Media and Elections

6 Apr

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By Wanjala Wafula

As Kenyans prepare to go to the polls at a date that remains controversial, it is imperative to affirm that the mass media is essential to the conduct of the democratic elections. A free and fair election is not only about casting a vote in proper conditions, but also about having adequate information about parties, policies, candidates and the election process itself so that voters can make an informed choice. A democratic election with no media freedom would be a contradiction in terms of the kingpins of the exercise. Independent, reliable news media helps to make possible free and fair elections. 

As recent trends depict, there is an attempt by political forces in the country to control the mass media ahead of the elections. Control over mass communications provides power. Concentration of control over TV and the press endangers free and fair elections. Governments may control the media in a variety of ways. Sometimes, they do it as crudely as has been characteristic of the numerous raids on media houses in Kenya. Sometimes, governments do so in a more subtle fashion, as is the case with the calculated crumbling of the Kenya Union of journalists. The forth coming elections will be ‘unfair’ if the existing political dispensation has too much control or influence over television, radio and the press. Parties and candidates wishing to make a challenge at the voting booths will be at a disadvantage if they are unable to tell their side of the story

As has been noted in the past, the government tends to disguise political propaganda as ‘public information’. For example, the government may choose a period shortly before an election to launch an information campaign to ‘explain’ a new salary scheme to civil servants or to encourage people to claim pension rights or to document some government achievement. Typically, the government will use public funds to pay for advertisements in newspapers or on commercial television stations. The media must be in a position to set the record straight.

The prime concern is the right of voters to full and accurate information. But this is not the only right involved. Parties and candidates are entitled to use the media to get their messages across to the electorate. The media themselves have a right to report freely and to scrutinize the whole election process. This scrutiny is itself an important additional safeguard against interference or corruption in the management of the election. There is a need to enhance safe and professional election reporting by making available full, fair and efficient information disclosure to and by journalists covering the elections in the country.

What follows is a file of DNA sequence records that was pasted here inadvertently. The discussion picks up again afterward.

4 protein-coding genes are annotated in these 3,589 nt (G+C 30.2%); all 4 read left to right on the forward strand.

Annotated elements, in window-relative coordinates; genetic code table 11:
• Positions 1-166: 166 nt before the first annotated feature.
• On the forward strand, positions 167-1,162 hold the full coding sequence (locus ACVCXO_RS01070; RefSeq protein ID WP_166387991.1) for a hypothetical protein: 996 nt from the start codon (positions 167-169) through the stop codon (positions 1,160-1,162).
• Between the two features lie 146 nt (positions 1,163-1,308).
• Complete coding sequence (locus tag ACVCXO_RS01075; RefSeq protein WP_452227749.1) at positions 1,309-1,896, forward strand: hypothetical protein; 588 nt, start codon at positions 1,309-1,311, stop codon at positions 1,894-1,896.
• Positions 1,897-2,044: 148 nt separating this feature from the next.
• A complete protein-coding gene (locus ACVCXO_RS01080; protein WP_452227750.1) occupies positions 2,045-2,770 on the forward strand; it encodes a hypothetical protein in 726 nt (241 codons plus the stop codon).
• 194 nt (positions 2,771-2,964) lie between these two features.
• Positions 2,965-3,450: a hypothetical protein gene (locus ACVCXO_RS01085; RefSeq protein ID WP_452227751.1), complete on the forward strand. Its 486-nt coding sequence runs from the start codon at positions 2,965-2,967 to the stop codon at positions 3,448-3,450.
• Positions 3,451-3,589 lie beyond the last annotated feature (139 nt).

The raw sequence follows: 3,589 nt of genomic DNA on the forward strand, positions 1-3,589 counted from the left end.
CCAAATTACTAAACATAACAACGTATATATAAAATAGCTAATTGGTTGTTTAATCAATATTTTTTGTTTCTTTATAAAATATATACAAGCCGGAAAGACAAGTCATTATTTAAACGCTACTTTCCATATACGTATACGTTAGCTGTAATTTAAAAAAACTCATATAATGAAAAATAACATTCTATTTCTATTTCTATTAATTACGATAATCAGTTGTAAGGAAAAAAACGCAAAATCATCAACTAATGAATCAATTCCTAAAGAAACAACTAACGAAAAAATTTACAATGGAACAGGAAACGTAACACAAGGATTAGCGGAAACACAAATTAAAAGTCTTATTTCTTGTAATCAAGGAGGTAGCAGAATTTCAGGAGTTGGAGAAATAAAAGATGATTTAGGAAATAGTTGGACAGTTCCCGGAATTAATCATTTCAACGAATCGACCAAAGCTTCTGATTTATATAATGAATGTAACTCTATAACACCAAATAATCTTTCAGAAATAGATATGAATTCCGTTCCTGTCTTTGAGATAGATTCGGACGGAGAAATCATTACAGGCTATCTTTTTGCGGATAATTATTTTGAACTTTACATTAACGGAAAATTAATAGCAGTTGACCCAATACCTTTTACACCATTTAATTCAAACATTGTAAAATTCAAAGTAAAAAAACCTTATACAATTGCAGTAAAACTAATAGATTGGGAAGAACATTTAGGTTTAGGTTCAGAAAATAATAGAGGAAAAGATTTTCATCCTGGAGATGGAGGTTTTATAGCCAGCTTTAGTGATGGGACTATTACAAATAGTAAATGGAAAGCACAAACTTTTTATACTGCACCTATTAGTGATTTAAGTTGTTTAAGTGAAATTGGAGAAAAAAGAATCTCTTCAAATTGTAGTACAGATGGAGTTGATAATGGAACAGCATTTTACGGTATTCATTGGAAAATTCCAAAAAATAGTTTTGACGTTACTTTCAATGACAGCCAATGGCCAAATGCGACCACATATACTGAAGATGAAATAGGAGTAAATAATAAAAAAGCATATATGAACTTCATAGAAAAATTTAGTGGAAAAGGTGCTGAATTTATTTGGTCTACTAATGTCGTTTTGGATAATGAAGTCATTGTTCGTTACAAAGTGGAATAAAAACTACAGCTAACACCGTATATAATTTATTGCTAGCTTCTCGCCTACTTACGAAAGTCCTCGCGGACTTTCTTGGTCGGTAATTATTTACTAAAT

The most important role of the media is to objectively observe and report on the positions the candidates take in the election, as well as report fairly on what the voters view as the biggest issues. The role of the media is to provide information, educate and provide opportunities for citizens to question government and propose alternative policy ideas. The opposition must also be accorded a fair chance to sale their policies.

As it can be rightly observed, there are a lot of “shout shows,” during the election year In Kenya with people screaming at each other on television and propagating vulgarity in the print media.  The media must therefore be empowered to ask tough questions and to deal with the issues not the personalities.

Too often, the media too gets caught up in stories based on allegations, not facts. There is a need for the media to drive in the middle of the road and not pick sides thus be objective. The media has to go to communities and ask citizens what they think and want. In most cases the issues are fairly obvious and yet they are shrouded in the political bigotry characterized by trivialities such as tribalism and regionalism. The media has then to be encouraged to embrace the national agenda.

The writer is  Director/ Founder of The Coexist Initiative, a not for profit synergy of men and boys community-based organizations committed to eliminating all forms of Gender based violence, foster HIV prevention and champion the rights of minority groups  in Kenya. Visit www.coexistkenya.com or email Wafula@coexistkenya.com- facebook-wanjala Wafula- skype: coexist.initiative. Tel: +254712653322

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